by Stan Cutler
Valerie, my wife, has a particular affection for a hybrid daylily that grows in a narrow strip beside the path. Bob Marselonis, who died of AIDS in 1989, gave it to her. He was only 40 years old. Whenever she sees it blooming, she remembers.
Bob made his living as a computer technician, but he thought of himself as a Broadway composer. When he started to die, when different parts of his body failed simultaneously, he had just finished writing his first three-act play. He gave it to us to read, joyfully sang it and played it for us at the baby grand piano in his living room. He was a fanatical gardener, outdoors every day, even in winter. I remember that he looked forward to rainy days, his favorite time because the soil is soft and easily worked. We remember him crawling around in the rain, soaked, daubed with mud, singing as he cared for the plants surrounding his corner house in Germantown. We lived three houses away. One muggy, overcast day, he appeared on our porch with the plant in his hands. He and Valerie were gardening buddies. “I was thinning the daylilies,” he said. “This one is great.”
Those were different times. Gay men were coming out of the closet, liberated, testing America’s emerging acceptance. And they were dying. It just didn’t seem fair. During the late eighties, Bob would host annual “Smithies and Fairies” parties at his house. The smithies were Philadelphia artists and craftsmen who worked in metal. The fairies were their friends. The gatherings were great fun; lots of beer, lots of music, some weed, only a few women. Valerie and her escort felt privileged by the invitations.
AIDS is far more deadly than COVID-19, which is plenty bad enough. AIDS wrecks a person’s immune system, infections take over. Watching the exuberant, funny guy become a wan, wasted man in pain was awful. This disease, COVID-19, is different because it is transmitted through the air. AIDS is sexually transmitted. It spread among gay men within a few years, before people knew anything about it. When it was finally named, it was already widespread across the country. Bob had been living in San Francisco when the reality of the epidemic became clear. He moved back to Philly, hoping to dodge the bullet.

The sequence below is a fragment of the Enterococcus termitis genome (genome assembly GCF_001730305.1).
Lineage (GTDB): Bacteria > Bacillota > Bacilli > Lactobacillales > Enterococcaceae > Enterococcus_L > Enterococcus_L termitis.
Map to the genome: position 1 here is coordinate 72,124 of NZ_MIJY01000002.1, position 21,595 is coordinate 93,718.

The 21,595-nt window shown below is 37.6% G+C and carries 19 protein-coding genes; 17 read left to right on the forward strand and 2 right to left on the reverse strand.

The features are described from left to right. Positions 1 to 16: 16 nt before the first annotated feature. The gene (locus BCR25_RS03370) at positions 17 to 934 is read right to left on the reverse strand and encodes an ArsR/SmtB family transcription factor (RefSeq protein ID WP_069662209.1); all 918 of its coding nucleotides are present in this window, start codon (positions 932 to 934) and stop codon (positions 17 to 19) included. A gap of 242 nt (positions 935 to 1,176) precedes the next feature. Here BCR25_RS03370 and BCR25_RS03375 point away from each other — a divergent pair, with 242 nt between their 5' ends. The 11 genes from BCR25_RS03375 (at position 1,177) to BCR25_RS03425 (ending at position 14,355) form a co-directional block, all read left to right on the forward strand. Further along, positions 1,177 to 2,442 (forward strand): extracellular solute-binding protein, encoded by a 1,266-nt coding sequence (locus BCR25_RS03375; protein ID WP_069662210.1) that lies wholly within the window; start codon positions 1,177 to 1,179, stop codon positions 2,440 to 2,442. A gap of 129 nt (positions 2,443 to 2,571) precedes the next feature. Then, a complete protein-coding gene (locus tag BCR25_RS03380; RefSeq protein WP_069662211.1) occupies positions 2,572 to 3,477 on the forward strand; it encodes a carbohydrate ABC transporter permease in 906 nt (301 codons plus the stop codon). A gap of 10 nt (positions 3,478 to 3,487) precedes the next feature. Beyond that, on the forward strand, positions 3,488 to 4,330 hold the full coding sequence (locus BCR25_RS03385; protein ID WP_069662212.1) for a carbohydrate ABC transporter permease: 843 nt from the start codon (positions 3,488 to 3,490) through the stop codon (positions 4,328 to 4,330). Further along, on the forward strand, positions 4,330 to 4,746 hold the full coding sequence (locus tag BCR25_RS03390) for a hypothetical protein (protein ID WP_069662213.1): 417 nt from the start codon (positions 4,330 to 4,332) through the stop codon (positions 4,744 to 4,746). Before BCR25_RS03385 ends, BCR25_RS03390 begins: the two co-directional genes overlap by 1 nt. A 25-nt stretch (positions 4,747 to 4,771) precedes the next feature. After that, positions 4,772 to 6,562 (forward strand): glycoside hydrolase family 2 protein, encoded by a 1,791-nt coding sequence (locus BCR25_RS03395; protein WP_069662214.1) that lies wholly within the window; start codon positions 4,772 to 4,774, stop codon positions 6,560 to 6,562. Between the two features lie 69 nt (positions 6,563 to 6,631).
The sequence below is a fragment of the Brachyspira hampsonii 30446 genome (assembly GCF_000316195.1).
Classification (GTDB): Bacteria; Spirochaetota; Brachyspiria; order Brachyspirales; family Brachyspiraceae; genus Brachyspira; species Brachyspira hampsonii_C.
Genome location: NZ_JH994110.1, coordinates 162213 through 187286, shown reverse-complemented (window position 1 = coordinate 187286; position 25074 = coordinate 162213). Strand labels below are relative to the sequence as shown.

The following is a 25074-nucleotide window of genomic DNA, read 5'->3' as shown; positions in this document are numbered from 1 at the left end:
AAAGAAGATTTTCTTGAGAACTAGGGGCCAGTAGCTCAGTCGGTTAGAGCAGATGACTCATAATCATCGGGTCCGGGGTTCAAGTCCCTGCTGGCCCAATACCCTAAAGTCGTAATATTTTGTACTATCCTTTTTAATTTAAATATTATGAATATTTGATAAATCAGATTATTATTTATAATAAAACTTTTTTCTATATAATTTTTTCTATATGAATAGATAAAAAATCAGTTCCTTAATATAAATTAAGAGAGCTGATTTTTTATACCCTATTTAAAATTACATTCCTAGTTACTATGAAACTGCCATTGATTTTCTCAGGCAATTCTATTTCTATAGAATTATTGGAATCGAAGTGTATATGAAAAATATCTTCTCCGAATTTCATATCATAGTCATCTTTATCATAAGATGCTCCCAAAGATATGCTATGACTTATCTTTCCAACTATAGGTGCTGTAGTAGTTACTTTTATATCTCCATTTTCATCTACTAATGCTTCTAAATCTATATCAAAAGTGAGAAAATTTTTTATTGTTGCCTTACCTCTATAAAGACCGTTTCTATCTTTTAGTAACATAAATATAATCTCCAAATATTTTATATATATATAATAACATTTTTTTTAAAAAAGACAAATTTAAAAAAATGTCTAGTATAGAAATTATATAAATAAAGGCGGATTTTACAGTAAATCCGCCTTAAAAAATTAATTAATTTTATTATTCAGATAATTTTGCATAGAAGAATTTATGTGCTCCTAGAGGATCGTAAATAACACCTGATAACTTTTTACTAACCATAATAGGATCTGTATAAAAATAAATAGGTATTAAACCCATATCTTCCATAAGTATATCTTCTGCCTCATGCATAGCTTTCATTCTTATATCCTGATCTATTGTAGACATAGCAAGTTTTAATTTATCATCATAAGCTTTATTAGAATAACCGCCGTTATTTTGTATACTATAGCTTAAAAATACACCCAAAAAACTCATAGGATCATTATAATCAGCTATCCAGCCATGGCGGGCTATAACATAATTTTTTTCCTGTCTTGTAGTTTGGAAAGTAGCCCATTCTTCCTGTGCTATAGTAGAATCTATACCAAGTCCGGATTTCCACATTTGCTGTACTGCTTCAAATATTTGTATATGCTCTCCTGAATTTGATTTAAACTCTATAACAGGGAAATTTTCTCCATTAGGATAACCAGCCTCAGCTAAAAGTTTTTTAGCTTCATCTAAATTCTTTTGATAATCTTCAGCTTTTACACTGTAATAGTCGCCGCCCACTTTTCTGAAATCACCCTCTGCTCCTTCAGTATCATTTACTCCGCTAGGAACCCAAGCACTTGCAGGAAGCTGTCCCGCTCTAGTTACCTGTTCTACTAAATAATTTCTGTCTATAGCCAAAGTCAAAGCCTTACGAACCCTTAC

There is no easier plant than the daylily. It can live in sun or shade, moist or dry, flat or slope, in any type of soil. Its only drawback is its hardiness because it duplicates itself relentlessly. Start out with one or two and you’ll have a dozen in a few years. Its narrow sword-shaped leaves can be almost two feet long. Unless you keep after them, the daylilies can take over your garden.
Daylily flowers stay open for a day, but a half-dozen bloom on each stalk, so a stand of daylilies is typically in bloom for a few weeks because the plants produce the stalks in stages, days apart. The spent flowers are called “scrapes”. Valerie snaps them off and drops them onto the ground whenever she’s standing nearby. By so doing, the plants look healthier and don’t waste energy developing fertilized seed inside the scrapes.
When I was a boy in southwest Philly, our rowhouse was a block and a half away from the nearest tree. I remember being astonished by a patch of daylilies that managed to survive in a brick, concrete and asphalt neighborhood. On our block, the houses had tiny front lawns. My Mom had a rose bush. Mrs. Berkowitz had a few of what we called tiger lilies, the orange daylilies that grow wild in southeast Pennsylvania. I didn’t know a thing about plants but thought that having any kind of tiger on our block was pretty cool.
There are hundreds and hundreds of daylily varieties. The flower colors go from pure bright yellow through the orange-pink-red-purple spectrum. In most, the flowers have different shades of the same color. Hybridizers have succeeded in developing plants with far more petals than the common species. These hybrids have much thicker, more complicated flowers. Because they require so little care and because they are so reliable, it’s easy to overlook the individual beauty of each flower, to glance at them without noticing the subtlety of the color variations and petal shapes. Valerie is not one to take any flower for granted. “Did you see this one? It’s amazing,” she’ll say.
But her particular favorite is the double-petalled orange one that Bob Marselonis gave her more than 30 years ago. When we moved from Germantown, she brought some of her perennials. The most precious, the one that she loves in a very special way, is that one.
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